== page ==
Paris ends even-odd license plate driving ban after just 24 hours
Government officials in Paris announced over the weekend that a new plan would go into effect early Monday morning: only about half of the city's cars would be allowed to drive on any given day. The reason, as you can probably guess, was to reduce the amount of smog in the air. All the air has apparently been cleaned up in just 24 hours, because the government has already backtracked. Starting tomorrow, any and all cars will once again be allowed on the Avenue des Champs-Élysées and everywhere else in town.
The rules, when they were in effect, forbid roughly half the cars (either with even or odd numbers at the end of the license place, the ones that didn't match the date on the calendar) from driving in Paris and 22 suburbs. Hybrids, EVs and cars carrying at least three people were given a pass, but that wasn't enough for a fair number of drivers. According to NPR, police handed out roughly 4,000 tickets today for not complying with the new rules, each carrying a $30 fine. Whether any of them tried the Steven Wright response is unknown.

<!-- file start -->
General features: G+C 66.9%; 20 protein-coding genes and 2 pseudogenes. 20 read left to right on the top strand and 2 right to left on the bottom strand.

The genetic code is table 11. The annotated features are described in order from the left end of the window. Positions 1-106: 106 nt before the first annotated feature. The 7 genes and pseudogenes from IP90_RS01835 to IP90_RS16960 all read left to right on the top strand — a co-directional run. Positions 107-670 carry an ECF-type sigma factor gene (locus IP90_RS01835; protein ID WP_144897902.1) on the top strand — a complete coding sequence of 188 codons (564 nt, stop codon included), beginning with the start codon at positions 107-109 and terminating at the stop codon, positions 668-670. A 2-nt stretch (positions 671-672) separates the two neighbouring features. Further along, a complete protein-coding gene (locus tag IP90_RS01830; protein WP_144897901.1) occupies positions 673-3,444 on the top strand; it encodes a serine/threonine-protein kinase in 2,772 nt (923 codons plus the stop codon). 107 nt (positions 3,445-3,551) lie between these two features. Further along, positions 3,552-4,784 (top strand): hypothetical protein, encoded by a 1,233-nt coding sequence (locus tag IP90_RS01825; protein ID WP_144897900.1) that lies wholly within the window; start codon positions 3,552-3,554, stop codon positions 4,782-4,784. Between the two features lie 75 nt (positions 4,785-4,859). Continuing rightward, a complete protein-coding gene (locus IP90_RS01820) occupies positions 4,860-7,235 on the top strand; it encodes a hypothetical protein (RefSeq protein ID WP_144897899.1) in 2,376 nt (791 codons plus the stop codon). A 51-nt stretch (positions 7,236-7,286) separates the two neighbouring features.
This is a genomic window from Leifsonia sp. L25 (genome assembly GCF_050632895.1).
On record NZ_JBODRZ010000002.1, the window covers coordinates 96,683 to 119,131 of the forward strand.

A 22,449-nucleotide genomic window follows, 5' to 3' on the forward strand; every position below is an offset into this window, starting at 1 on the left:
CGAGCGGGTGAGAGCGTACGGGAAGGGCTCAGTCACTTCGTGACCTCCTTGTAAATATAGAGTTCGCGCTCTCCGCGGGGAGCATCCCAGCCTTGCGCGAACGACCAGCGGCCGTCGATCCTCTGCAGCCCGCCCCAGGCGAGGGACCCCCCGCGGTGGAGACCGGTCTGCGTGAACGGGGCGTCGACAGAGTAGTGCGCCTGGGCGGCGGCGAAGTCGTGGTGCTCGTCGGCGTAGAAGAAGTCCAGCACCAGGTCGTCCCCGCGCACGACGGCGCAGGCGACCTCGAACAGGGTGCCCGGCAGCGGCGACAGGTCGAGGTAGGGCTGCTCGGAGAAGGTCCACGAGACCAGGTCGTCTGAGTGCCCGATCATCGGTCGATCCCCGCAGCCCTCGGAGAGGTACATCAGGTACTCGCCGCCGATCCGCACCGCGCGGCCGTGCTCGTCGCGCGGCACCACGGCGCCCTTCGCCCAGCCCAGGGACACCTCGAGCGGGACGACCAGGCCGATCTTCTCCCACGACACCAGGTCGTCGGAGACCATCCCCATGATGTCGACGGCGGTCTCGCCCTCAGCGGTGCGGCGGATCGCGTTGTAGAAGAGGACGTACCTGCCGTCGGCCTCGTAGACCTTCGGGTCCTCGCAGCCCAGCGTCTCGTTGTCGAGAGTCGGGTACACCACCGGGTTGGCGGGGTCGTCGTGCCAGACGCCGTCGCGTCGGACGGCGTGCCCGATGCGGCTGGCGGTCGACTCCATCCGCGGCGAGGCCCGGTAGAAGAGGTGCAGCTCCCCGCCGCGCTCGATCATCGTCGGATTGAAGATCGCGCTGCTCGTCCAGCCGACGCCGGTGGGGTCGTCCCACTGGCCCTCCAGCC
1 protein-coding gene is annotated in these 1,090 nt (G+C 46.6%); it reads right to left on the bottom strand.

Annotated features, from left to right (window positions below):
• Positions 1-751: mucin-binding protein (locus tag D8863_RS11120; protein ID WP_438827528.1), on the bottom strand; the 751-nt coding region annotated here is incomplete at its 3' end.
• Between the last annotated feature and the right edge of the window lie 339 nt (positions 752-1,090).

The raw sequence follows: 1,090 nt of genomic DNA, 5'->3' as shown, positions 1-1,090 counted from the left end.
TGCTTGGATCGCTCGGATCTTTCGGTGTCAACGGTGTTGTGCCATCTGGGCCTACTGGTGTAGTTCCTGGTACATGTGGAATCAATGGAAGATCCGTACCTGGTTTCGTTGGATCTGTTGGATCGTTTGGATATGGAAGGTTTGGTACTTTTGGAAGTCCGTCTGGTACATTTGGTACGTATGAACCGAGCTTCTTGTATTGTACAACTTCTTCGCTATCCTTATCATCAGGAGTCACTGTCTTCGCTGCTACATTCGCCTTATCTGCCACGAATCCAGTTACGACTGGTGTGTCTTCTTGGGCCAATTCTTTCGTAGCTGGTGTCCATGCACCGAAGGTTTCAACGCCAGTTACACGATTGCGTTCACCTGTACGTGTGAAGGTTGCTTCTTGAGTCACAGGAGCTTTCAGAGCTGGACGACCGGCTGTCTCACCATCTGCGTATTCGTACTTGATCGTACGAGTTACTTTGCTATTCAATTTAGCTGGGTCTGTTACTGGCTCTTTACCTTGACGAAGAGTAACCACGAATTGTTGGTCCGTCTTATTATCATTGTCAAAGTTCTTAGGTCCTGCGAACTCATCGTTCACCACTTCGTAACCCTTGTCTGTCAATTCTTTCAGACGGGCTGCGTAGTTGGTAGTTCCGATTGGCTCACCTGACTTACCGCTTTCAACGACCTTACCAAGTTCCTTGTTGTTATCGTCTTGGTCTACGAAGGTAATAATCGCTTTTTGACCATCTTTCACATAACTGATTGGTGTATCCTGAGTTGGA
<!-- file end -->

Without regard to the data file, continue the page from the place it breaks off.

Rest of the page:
Other cities limit cars from driving in their borders, based on license plate numbers. In 2008 in China, for example, no cars could drive during the Olympics for a short while. While drastic, today's move in Paris was certainly less draconian than Dubai's plan to stop poor people from owning a car.
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